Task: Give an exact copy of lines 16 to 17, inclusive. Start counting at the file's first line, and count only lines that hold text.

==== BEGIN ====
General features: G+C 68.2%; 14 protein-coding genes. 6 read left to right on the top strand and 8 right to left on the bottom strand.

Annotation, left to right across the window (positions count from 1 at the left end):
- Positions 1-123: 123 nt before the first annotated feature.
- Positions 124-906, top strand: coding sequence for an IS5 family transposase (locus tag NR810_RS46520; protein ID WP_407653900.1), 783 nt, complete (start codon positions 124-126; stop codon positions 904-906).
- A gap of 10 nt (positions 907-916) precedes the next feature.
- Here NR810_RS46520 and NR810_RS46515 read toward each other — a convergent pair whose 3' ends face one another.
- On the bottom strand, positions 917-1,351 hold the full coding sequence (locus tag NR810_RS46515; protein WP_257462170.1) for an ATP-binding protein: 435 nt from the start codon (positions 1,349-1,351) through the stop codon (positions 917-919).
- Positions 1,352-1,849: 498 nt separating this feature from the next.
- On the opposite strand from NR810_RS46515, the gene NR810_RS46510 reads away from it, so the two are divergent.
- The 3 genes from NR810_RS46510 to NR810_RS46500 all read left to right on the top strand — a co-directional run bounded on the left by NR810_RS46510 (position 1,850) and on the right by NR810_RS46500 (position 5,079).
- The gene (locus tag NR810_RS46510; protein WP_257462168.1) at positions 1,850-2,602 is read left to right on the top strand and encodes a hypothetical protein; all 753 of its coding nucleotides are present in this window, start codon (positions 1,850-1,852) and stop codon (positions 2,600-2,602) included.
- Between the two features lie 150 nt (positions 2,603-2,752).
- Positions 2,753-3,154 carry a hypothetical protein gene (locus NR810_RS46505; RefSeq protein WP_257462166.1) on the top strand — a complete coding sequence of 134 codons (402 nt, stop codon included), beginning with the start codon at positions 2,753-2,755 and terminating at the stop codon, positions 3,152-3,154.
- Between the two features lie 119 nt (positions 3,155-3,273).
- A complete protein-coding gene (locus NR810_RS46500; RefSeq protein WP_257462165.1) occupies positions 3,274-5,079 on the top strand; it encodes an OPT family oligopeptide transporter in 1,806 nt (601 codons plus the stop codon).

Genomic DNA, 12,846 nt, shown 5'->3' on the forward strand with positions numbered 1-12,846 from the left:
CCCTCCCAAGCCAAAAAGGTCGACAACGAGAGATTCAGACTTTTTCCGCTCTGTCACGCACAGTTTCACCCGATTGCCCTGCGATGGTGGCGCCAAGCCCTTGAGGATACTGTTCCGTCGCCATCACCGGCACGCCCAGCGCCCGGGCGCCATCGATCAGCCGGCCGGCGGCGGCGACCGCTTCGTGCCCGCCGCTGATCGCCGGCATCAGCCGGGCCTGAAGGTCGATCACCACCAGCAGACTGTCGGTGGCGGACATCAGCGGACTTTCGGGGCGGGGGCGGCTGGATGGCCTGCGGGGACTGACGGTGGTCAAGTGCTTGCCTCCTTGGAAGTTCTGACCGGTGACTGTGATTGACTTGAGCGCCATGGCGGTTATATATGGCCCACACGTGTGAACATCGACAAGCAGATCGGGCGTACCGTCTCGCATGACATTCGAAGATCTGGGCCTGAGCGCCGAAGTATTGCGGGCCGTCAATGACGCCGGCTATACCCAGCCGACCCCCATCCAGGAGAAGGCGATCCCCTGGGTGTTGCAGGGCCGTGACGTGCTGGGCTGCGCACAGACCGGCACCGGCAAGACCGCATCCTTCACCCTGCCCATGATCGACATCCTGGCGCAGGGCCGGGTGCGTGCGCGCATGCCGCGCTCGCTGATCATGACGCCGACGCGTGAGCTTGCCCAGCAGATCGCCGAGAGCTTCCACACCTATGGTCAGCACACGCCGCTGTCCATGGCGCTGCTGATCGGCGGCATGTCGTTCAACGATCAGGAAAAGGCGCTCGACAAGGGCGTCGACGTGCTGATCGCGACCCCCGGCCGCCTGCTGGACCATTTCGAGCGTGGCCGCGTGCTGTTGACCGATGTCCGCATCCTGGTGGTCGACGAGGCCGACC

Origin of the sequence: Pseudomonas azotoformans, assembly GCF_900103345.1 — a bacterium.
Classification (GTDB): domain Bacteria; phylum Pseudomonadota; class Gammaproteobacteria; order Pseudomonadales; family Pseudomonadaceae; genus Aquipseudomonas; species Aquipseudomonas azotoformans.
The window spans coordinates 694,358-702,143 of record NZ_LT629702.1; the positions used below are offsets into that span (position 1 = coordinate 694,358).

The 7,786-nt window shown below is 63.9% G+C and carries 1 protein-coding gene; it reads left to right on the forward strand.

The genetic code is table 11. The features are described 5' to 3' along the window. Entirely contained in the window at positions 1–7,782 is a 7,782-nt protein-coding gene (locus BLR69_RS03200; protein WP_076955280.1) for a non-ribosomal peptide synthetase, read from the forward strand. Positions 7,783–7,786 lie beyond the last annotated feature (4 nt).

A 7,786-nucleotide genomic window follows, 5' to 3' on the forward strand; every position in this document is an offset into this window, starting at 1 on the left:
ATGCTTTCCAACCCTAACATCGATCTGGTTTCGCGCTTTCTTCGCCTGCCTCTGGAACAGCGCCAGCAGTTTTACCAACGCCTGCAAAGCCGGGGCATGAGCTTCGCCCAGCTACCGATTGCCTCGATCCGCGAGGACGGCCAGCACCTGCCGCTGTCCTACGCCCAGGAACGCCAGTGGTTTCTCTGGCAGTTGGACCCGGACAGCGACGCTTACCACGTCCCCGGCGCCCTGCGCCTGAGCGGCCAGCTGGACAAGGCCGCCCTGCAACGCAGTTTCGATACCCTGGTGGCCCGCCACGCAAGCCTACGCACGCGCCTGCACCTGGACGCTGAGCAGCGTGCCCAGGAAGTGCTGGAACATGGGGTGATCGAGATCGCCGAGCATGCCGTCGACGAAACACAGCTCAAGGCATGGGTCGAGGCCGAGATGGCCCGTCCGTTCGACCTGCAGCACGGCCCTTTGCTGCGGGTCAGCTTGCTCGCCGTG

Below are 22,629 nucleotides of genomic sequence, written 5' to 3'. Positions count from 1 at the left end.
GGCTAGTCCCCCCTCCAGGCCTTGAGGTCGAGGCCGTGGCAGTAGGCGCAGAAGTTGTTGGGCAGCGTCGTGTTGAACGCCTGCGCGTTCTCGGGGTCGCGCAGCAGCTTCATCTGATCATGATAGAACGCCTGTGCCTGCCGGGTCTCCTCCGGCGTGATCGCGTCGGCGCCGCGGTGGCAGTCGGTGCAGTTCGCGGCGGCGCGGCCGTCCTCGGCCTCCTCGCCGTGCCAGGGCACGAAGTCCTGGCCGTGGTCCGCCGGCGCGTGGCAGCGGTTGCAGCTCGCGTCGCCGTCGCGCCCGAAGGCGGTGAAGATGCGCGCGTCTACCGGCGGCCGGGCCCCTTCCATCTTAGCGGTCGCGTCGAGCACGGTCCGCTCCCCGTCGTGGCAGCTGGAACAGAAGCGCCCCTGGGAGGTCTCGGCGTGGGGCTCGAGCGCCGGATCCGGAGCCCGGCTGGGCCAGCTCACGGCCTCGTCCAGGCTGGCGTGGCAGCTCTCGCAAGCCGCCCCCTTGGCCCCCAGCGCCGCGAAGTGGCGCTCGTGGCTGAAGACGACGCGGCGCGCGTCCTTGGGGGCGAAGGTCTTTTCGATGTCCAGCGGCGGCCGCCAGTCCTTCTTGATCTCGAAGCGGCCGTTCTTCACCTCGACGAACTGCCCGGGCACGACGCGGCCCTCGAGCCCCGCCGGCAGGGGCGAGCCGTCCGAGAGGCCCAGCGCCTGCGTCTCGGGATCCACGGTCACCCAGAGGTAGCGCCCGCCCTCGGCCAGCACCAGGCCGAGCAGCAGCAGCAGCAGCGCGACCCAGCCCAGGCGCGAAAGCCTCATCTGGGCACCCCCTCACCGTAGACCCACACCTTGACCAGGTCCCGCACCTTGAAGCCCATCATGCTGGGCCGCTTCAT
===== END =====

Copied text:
Genomic DNA, 12,846 nt, shown 5'->3' on the forward strand with positions numbered 1-12,846 from the left:
CCCTCCCAAGCCAAAAAGGTCGACAACGAGAGATTCAGACTTTTTCCGCTCTGTCACGCACAGTTTCACCCGATTGCCCTGCGATGGTGGCGCCAAGCCCTTGAGGATACTGTTCCGTCGCCATCACCGGCACGCCCAGCGCCCGGGCGCCATCGATCAGCCGGCCGGCGGCGGCGACCGCTTCGTGCCCGCCGCTGATCGCCGGCATCAGCCGGGCCTGAAGGTCGATCACCACCAGCAGACTGTCGGTGGCGGACATCAGCGGACTTTCGGGGCGGGGGCGGCTGGATGGCCTGCGGGGACTGACGGTGGTCAAGTGCTTGCCTCCTTGGAAGTTCTGACCGGTGACTGTGATTGACTTGAGCGCCATGGCGGTTATATATGGCCCACACGTGTGAACATCGACAAGCAGATCGGGCGTACCGTCTCGCATGACATTCGAAGATCTGGGCCTGAGCGCCGAAGTATTGCGGGCCGTCAATGACGCCGGCTATACCCAGCCGACCCCCATCCAGGAGAAGGCGATCCCCTGGGTGTTGCAGGGCCGTGACGTGCTGGGCTGCGCACAGACCGGCACCGGCAAGACCGCATCCTTCACCCTGCCCATGATCGACATCCTGGCGCAGGGCCGGGTGCGTGCGCGCATGCCGCGCTCGCTGATCATGACGCCGACGCGTGAGCTTGCCCAGCAGATCGCCGAGAGCTTCCACACCTATGGTCAGCACACGCCGCTGTCCATGGCGCTGCTGATCGGCGGCATGTCGTTCAACGATCAGGAAAAGGCGCTCGACAAGGGCGTCGACGTGCTGATCGCGACCCCCGGCCGCCTGCTGGACCATTTCGAGCGTGGCCGCGTGCTGTTGACCGATGTCCGCATCCTGGTGGTCGACGAGGCCGACC